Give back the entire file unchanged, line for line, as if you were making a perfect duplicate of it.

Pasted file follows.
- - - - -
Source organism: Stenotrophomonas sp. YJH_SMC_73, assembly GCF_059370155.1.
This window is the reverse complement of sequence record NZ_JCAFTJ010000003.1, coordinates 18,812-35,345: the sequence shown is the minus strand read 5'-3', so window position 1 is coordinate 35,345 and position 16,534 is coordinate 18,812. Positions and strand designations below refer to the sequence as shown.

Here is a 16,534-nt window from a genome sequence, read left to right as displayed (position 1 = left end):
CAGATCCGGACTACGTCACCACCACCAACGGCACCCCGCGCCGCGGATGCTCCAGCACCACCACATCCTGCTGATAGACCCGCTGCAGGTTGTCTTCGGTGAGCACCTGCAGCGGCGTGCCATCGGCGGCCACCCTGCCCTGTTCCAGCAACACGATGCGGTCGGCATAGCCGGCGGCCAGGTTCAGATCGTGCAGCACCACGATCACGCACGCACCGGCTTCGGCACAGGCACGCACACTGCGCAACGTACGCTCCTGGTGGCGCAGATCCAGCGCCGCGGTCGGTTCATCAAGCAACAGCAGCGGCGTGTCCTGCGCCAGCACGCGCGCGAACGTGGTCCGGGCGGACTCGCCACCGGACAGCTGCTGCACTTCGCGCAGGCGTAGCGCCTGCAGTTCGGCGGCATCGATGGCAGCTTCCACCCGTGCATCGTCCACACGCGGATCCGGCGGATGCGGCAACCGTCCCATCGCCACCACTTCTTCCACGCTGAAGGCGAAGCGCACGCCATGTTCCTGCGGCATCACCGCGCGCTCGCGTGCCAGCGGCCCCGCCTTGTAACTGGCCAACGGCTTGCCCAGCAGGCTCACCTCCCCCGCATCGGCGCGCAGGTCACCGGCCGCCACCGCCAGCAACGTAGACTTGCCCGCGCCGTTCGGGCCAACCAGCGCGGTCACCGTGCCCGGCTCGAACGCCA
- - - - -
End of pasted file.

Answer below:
Source organism: Stenotrophomonas sp. YJH_SMC_73, assembly GCF_059370155.1.
This window is the reverse complement of sequence record NZ_JCAFTJ010000003.1, coordinates 18,812-35,345: the sequence shown is the minus strand read 5'-3', so window position 1 is coordinate 35,345 and position 16,534 is coordinate 18,812. Positions and strand designations below refer to the sequence as shown.

Here is a 16,534-nt window from a genome sequence, read left to right as displayed (position 1 = left end):
CAGATCCGGACTACGTCACCACCACCAACGGCACCCCGCGCCGCGGATGCTCCAGCACCACCACATCCTGCTGATAGACCCGCTGCAGGTTGTCTTCGGTGAGCACCTGCAGCGGCGTGCCATCGGCGGCCACCCTGCCCTGTTCCAGCAACACGATGCGGTCGGCATAGCCGGCGGCCAGGTTCAGATCGTGCAGCACCACGATCACGCACGCACCGGCTTCGGCACAGGCACGCACACTGCGCAACGTACGCTCCTGGTGGCGCAGATCCAGCGCCGCGGTCGGTTCATCAAGCAACAGCAGCGGCGTGTCCTGCGCCAGCACGCGCGCGAACGTGGTCCGGGCGGACTCGCCACCGGACAGCTGCTGCACTTCGCGCAGGCGTAGCGCCTGCAGTTCGGCGGCATCGATGGCAGCTTCCACCCGTGCATCGTCCACACGCGGATCCGGCGGATGCGGCAACCGTCCCATCGCCACCACTTCTTCCACGCTGAAGGCGAAGCGCACGCCATGTTCCTGCGGCATCACCGCGCGCTCGCGTGCCAGCGGCCCCGCCTTGTAACTGGCCAACGGCTTGCCCAGCAGGCTCACCTCCCCCGCATCGGCGCGCAGGTCACCGGCCGCCACCGCCAGCAACGTAGACTTGCCCGCGCCGTTCGGGCCAACCAGCGCGGTCACCGTGCCCGGCTCGAACGCCA